ORLANDO, Fla. — Dan Mullen described Florida’s 24-20 win over Miami as a “fun” and “wild” game to be a part of on Saturday night.
But to most of the 66,543 fans at Camping World Stadium and the millions of others watching via ESPN, it was sloppy football.
Georgia fans who tuned in fell asleep salivating, visions of the No. 3-ranked Bulldogs extending their win streak over Florida to three games when the teams meet in Jacksonville on Nov. 2.
UGA, which opens the season at 7:30 p.m. next Saturday at Vanderbilt, is the two-time defending SEC East Division champs.
There’s a lot of football between now and the annual meeting with the No. 8-ranked Gators and plenty of room left for Mullen’s team to grow and improve.
Florida and the in-state rival Hurricanes took turns tripping over themselves on Saturday, leading to a frantic finish in a game that neither team truly deserved to win.
The teams combined for 23 penalties for 225 yards and were a combined 4-of-23 on third-down conversions.
Florida sacked Miami quarterback Jarren Williams 10 times, feasting on an offensive line with two freshman starters and keeping the redshirt freshman on the run all night.
Feleipe Franks, the Gators’ veteran quarterback, wasn’t much more impressive outside of a few crucial instances.
Franks was 4-of-4 on fourth-down conversions, but his biggest play of the game came in the fourth quarter when he hit Josh Hammond with a 65-yard pass. The deep ball set up the game-winning TD, which came three plays later on Franks’ 3-yard run.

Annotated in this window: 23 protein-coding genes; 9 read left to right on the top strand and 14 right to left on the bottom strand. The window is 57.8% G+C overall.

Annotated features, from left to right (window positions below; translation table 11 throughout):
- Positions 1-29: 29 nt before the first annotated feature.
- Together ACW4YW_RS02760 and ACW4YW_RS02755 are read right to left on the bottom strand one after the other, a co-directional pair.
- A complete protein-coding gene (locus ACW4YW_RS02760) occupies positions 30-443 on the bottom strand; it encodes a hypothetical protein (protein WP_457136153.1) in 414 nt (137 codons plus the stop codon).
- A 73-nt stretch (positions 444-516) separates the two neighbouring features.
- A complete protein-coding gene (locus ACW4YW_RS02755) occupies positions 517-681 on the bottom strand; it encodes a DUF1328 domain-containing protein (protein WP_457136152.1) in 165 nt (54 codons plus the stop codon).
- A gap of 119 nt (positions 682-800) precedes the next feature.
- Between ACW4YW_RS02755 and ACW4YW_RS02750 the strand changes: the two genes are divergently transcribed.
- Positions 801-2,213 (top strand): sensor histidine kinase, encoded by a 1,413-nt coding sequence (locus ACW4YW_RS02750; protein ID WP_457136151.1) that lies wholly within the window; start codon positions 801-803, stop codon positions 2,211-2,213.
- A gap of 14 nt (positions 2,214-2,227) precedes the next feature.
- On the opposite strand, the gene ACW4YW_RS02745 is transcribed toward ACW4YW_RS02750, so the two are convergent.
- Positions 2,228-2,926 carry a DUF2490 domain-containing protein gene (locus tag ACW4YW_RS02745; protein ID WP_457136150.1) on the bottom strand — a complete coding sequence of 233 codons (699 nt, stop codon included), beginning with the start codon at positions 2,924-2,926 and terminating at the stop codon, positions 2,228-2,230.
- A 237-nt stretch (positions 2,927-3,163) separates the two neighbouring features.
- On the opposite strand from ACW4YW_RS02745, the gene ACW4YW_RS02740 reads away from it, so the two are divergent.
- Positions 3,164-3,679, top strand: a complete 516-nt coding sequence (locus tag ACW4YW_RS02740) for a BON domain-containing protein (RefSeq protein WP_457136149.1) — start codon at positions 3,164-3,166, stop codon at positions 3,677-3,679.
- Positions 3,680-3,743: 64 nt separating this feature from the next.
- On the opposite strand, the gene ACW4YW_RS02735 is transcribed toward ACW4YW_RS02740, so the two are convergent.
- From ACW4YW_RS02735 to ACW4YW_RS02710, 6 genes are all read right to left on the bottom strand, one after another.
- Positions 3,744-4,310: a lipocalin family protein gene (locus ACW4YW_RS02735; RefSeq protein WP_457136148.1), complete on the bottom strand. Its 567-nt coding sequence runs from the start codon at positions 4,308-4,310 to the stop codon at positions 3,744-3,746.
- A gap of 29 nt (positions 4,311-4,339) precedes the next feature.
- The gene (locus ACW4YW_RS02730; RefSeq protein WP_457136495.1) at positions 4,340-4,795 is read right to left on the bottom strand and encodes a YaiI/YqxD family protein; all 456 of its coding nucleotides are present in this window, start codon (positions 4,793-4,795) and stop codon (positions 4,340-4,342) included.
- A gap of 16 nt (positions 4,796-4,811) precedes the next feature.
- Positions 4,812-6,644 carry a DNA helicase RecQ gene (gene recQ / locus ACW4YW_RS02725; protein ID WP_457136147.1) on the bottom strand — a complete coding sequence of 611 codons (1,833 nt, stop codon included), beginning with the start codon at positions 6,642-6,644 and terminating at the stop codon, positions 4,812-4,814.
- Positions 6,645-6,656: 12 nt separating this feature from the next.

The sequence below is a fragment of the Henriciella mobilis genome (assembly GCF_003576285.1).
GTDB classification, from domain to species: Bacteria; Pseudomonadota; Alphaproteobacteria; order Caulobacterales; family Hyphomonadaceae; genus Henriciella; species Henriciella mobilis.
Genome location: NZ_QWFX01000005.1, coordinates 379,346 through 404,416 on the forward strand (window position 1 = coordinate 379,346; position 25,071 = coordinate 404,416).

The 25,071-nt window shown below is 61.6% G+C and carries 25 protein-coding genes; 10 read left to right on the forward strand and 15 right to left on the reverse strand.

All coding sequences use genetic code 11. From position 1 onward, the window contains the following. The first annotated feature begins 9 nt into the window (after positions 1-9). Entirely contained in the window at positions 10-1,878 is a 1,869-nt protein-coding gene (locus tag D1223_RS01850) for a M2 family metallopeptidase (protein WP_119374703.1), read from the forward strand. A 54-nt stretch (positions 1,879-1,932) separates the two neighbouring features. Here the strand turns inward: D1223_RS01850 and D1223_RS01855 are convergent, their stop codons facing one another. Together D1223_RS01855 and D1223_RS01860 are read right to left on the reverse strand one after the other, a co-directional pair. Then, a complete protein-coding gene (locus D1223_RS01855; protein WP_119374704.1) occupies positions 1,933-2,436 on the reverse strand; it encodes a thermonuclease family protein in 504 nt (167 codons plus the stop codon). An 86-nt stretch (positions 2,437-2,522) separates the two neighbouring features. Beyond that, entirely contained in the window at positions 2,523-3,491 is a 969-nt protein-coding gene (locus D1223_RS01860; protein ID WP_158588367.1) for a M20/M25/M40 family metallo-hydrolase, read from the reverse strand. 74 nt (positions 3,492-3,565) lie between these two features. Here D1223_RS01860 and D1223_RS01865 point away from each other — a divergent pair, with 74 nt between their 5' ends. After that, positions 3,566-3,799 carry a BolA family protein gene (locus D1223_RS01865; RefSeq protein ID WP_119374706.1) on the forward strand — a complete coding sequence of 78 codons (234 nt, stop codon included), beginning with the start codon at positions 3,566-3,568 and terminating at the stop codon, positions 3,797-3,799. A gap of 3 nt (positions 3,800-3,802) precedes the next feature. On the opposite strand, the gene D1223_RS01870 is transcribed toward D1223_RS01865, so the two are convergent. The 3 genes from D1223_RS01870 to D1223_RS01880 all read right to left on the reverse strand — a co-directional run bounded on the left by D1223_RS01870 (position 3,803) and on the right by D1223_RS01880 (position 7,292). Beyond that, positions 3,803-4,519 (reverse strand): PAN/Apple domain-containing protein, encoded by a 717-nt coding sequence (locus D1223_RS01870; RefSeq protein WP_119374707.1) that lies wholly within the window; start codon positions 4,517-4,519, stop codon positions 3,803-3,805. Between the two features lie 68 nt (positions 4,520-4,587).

But Franks also fumbled at the Miami 7 in the second quarter, costing Florida a chance to extend what was then a 7-3 lead, and he proceeded to throw two interceptions that kept the Hurricanes’ upset winds blowing.
Mullen took the blame for Franks’ second interception, which came with 4:30 left in the fourth quarter one play after the Gators’ defense stopped Miami on downs at the 36.
“You know, the last interception, he gets hit and, you know, I’m trying to think that shows what we’re trying to do, putting the game in his hands,” Mullen said. “I thought we had something there — we didn’t — he gets hit trying to throw it away. That’s on me.”
Miami coach Manny Diaz explained how his Hurricanes proved “we’re not ready to be a big-time team yet” by getting a 15-yard penalty on the interception return.
“(Then), on the next play, we get a 15-yard penalty for a chop block,” Diaz said. “We gave away 30 yards on really what might have been the winning change of possession.”
That made it first-and-25 at the Miami 45 for Williams and his overmatched offensive line, and three plays later it was fourth-and-34 at the Hurricanes 36.
Miami needed a miracle. Or, it turned out, another Florida mistake.
The Gators obliged with a pass interference that breathed new life into the Hurricanes, granting them a first down at the Florida 49.
Three plays later, on third-and-12, the Gators committed another pass interference and Miami had yet another first down, this one at the Florida 36.
Williams completed a 12-yard pass to move the ball to the Gators’ 24, but the Hurricanes got no closer. The Miami comeback hopes fluttered away with two incompletions, a sack, and another incompletion in the final moments.
“The last five minutes of the game, I think I aged like 10 years,” Mullen said. “We had to make the game–winning play three different times, and we were able to do that.
“It kept everybody tuned in for sure all the way to the final whistle, right?”
In a fun, wild and sloppy way, Florida and Miami did just that, kicking off college football’s 150th season in the process.